Rising above Our Bias – by Jabulani Zwane

This is one of the first articles I will be writing on race relations in South Africa, with the view to contribute towards how we can build a United South Africa flourishing in the richness of our diversity. Contribution and comments are welcome.
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Jabulani Zwane

There are always reasoned excuses that disqualify us from speaking out on certain issues, whether it be our history or lack off, experience or lack thereof or FEAR. None of these excuses supersede the need to preserve and see to the progress of our humanity.

Speaking out against wrong is not a particular people groups’ exclusive right but a moral obligation for us all.

In South Africa, we have a long way to go with race issues. I am almost feeling a bit desperate, but cannot afford to. I just want to say, acknowledging the impact of apartheid on non-whites especially black people does not make you guilty as a white person or a sell-out. Why should you feel attacked whenever apartheid or colonialism is brought up? When I used to work as a Client Service manager, one of the continuous statement made was that, recovery from bad service cost up to 7 times more than giving a good service. Why the example? Well, apartheid was in place from 1948-1994, racial segregation was in place since late 1800 or longer.

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Yet we somehow we think miraculously 21 years is more than adequate to correct the ills of racial segregation. How do we move forward if we don’t engage how we got here? How do we develop mutual goals if we don’t make an effort to get to a common place? Why is it so hard to appreciate that during apartheid black people worked just hard if not harder but for a lesser return? Hard work depending on which side of the fence could have either meant progress for you or for the other regress into desperation because of which side of the spectrum you were on? No one is denying or saying whites didn’t work hard for what they have, absolutely not. But it is also true that many non-whites especially blacks worked just as hard but not rewarded for it in the same way, it was so then and it is still now in many sectors. Cronyism, nepotism, corruption, BBBEE, with the current dispensations does not take away from the fact that the injustices and inequalities exist mainly because of the apartheid system. The fact that the ANC is not addressing these ills as well as it could does not mean those who voted for the ANC deserve poverty and continued marginalization. They still remain victims of the same systems, be it apartheid or democracy, for generations. As much as it is true that whites did not choose to be born under apartheid, it is also true that non-whites especially blacks did not choose to be born black and under apartheid either. The argument is valid on both sides.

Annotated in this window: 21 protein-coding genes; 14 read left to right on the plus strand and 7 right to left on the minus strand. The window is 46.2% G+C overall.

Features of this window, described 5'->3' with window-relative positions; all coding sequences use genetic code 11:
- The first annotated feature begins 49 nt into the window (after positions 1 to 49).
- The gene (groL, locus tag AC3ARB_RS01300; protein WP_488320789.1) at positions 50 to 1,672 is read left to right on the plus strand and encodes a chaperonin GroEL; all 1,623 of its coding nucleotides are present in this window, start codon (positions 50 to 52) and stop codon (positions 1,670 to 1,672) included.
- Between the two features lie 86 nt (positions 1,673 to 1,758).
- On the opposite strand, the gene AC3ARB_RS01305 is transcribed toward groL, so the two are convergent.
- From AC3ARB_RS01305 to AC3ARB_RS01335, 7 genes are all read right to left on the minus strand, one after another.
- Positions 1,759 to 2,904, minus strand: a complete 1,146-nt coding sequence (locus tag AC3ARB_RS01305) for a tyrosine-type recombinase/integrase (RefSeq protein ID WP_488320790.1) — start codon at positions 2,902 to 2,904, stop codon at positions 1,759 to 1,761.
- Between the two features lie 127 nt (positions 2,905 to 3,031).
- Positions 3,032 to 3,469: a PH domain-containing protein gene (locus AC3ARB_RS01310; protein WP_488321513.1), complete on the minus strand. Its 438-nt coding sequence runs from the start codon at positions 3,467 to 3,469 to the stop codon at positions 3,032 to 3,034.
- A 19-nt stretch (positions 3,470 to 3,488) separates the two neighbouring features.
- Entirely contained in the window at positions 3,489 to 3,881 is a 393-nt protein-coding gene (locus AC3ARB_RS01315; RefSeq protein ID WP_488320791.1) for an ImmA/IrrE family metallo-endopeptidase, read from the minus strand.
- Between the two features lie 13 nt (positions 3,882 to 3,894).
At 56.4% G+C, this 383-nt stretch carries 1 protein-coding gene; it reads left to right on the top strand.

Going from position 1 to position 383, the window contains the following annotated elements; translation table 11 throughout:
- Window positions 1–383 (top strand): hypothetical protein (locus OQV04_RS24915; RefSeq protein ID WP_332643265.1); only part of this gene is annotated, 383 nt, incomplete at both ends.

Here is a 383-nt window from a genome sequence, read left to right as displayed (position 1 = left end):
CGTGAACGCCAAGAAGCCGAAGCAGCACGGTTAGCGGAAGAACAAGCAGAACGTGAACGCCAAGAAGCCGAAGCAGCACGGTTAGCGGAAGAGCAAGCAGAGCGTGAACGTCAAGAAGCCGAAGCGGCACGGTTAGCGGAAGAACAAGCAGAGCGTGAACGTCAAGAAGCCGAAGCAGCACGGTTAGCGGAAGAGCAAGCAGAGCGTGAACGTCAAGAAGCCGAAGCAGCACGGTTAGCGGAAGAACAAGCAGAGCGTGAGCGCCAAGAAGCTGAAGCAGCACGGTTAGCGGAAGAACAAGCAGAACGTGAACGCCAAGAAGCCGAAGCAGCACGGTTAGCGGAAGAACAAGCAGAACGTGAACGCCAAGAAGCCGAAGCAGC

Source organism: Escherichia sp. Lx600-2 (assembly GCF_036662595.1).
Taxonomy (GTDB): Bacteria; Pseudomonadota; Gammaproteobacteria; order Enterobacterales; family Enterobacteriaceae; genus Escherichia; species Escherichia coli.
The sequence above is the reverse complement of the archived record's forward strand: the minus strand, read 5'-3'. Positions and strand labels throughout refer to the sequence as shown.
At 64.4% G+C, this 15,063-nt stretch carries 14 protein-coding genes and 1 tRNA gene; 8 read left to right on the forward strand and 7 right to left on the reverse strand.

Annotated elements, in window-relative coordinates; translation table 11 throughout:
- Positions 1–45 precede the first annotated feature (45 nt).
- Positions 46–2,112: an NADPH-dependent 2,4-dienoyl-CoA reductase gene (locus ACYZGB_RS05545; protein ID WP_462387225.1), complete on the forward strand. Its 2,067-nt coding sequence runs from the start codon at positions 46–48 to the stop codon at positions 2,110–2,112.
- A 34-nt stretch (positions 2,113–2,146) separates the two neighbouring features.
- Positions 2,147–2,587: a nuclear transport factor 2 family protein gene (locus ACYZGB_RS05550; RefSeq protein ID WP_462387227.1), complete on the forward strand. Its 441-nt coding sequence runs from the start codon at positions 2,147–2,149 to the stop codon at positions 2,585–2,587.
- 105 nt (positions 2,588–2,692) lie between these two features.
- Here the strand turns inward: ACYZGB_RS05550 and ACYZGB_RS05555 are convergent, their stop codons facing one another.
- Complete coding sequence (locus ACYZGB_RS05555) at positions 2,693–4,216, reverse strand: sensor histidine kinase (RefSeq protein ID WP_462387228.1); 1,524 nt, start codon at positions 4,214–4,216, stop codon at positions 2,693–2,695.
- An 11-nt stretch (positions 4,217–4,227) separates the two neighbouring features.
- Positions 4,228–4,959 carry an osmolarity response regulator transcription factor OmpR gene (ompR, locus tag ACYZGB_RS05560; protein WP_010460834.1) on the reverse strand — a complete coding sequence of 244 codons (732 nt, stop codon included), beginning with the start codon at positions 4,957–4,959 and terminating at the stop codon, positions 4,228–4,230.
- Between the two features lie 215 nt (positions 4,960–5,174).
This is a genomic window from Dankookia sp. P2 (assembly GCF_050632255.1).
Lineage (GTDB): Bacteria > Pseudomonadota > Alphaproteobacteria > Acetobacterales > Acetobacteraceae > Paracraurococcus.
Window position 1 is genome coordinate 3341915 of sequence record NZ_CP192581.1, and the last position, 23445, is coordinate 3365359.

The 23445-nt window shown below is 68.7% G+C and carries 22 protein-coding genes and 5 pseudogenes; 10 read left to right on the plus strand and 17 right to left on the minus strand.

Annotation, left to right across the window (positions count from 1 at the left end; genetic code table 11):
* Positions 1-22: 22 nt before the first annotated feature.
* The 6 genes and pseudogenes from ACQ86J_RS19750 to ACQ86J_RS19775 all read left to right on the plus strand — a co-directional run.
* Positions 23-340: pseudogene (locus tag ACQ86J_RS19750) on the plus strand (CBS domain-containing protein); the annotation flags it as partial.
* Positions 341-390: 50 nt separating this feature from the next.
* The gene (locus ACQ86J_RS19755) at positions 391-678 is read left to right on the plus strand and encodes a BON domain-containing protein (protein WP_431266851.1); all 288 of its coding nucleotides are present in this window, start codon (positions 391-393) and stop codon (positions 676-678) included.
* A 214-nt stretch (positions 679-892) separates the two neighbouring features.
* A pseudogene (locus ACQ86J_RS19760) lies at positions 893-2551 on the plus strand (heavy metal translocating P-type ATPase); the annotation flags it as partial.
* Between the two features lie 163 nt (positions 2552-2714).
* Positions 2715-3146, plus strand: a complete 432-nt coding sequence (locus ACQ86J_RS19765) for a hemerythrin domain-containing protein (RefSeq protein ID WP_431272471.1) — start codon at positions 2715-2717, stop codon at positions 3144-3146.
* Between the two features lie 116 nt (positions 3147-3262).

At what point do we give ourselves time to reflect on our biases and make space for transformed thinking? Is it possible for a white or black persons in this country to talk about moving forward without being labelled racist or a puppet or a sell out by either side? A case to point out, I am not a DA man by a long stretch but Mmusi is called a puppet by many blacks, now he is said to have a victim mentality because he is now talking to uncomfortable race issues that sadly a lot of whites and some blacks in SA don’t want to talk about. Why do so many whites feel attacked when apartheid is brought up? Why do so many blacks feel betrayed when we talk about moving forward as a united country? Why does it have to be either or, when either or is what got here in the first place. Interesting how a unity of races is always reasoned against when history tells us no one has tried, at least not since more 6000 years ago according to Genesis 11.

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Jabulani and his wife Buyi

So many of “us” so called “clever blacks” who have grown disgruntled with the current SA leadership, we get Facebook likes and vivas from mainly white sector and quite a bit flack from a non-white sector, specifically black, being called sell outs and delusional hopefuls. But as soon as we talk about apartheid, we hear comments like “we thought he was progressive and different, I suppose he’s just another black crying victim”. It is true that there is poverty that is not adequately addressed in SA right now, in some sectors, maybe, for the purpose of entertaining the notion, worse than during apartheid. But it is very true, that inequality and poverty experienced by non-whites was formalized by apartheid and worsened during apartheid. That is where it was declared that blacks deserved a lesser quality of life because they were lesser beings. It is true that many of us were not alive or old enough then but it happened, and the end result is that privilege went from white, to Indian, to coloured then lastly black. This does not mean feel guilty for it, or that you’re responsible for putting you in a better position, and certainly does not mean play down the disadvantage of black people. I as a black person who is currently advantaged, am not disqualified to talk about it just because I no longer experience it as direct as a person living in a shack. Just because there are angry black people who cry white privilege at everything white people have, doesn’t mean I should be quiet at the fear of being labelled an angry black person who wants what white people have.